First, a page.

A highly-publicized gun lawsuit has bitten the dust.
Earlier, the D.C. Court of Appeals allowed Washington, D.C. residents to sue out-of-state businesses under D.C. law for selling guns in states where such gun sales were perfectly legal, simply because the guns later ended up in the District of Columbia, where criminals used them to commit acts of violence. That violates the Dormant Commerce Clause.
After that decision, Congress passed the Protection of Lawful Commerce in Arms Act (PLCAA), barring such lawsuits against gunmakers and businesses for the acts of criminals. This was a lawful exercise of Congress’ power to protect interstate commerce.
The D.C. Court of Appeals has now applied the PLCAA to throw out the lawsuit in District of Columbia v. Beretta. It rejected arguments that the PLCAA violated the constitutional “Separation of Powers” by changing the law in the middle of a lawsuit.
The argument that a law violates the constitution by changing the law is very dumb. Congress does this all the time. For example, the 1964 Civil Rights Act abated criminal convictions that had already occurred, retroactively turning certain forms of non-violent civil disobedience from illegal into protected activity.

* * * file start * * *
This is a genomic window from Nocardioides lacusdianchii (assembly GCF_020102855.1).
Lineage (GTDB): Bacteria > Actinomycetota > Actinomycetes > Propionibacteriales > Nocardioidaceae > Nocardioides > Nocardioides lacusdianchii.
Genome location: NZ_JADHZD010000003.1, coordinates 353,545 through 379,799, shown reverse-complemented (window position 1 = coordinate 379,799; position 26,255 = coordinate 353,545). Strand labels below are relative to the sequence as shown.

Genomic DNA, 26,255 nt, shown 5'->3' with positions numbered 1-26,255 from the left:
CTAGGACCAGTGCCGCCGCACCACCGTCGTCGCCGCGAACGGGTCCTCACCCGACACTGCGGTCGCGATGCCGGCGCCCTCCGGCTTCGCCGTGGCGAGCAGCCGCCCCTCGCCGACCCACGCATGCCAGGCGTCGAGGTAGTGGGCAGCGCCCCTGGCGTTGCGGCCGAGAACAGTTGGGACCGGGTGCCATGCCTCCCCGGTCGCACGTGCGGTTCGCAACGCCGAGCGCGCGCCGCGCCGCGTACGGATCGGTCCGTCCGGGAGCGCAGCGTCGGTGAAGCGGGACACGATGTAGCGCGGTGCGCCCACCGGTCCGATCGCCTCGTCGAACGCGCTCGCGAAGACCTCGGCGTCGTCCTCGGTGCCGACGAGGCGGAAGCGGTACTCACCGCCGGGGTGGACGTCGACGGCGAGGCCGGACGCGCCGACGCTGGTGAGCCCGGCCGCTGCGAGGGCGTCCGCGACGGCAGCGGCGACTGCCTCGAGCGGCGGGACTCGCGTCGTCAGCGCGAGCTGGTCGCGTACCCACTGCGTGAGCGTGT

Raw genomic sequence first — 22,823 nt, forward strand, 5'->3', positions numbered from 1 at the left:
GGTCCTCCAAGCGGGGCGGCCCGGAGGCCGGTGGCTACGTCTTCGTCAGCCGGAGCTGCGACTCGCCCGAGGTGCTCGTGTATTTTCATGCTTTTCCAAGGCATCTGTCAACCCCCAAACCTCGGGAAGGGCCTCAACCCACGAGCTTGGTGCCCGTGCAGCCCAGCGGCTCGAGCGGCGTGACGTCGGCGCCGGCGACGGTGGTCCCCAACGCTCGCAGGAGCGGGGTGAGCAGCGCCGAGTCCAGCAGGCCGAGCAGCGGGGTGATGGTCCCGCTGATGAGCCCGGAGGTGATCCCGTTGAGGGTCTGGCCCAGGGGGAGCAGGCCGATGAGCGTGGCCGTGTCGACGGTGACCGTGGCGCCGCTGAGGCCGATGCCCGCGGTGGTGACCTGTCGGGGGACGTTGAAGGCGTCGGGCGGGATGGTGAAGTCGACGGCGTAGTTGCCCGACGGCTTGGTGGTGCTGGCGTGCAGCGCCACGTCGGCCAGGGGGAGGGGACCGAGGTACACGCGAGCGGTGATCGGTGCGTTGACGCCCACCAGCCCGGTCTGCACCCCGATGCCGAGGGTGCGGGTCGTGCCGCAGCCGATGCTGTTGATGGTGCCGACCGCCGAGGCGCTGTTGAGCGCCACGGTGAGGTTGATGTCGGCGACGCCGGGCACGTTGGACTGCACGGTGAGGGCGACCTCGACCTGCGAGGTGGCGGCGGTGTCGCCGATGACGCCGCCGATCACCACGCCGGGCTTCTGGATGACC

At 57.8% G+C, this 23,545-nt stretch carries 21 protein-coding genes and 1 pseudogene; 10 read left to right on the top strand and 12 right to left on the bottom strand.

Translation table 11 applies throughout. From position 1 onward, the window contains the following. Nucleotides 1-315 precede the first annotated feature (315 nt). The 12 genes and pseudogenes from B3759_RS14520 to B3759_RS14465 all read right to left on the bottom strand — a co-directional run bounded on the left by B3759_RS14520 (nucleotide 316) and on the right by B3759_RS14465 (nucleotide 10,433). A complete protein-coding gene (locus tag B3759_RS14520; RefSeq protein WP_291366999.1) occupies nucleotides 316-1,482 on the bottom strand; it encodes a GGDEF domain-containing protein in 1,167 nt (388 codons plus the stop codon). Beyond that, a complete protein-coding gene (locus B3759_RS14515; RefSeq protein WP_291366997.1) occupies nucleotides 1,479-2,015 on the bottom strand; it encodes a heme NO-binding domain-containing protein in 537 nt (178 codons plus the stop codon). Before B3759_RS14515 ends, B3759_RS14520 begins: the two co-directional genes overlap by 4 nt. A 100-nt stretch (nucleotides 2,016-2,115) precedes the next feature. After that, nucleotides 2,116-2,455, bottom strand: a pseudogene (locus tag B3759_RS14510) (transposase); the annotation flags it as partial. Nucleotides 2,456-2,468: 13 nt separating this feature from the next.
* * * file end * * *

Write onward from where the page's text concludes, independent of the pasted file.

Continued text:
But an Indiana state court judge, egged on by the Brady Campaign to Prevent Gun Violence, accepted just such an argument in City of Gary v. Smith & Wesson, declaring unconstitutional the PLCAA and its attempt to bar gun lawsuits. As the D.C. Court of Appeals has now recognized, that declaration was plainly wrong.
Ironically, even as the Brady Campaign claims that unelected judges should strike down the PLCAA, which Congress overwhelmingly-passed, it complains that striking down gun bans based on the Second Amendment is “judicial activism,” even though the Second Amendment’s text expressly protects the “right to keep and bear arms.”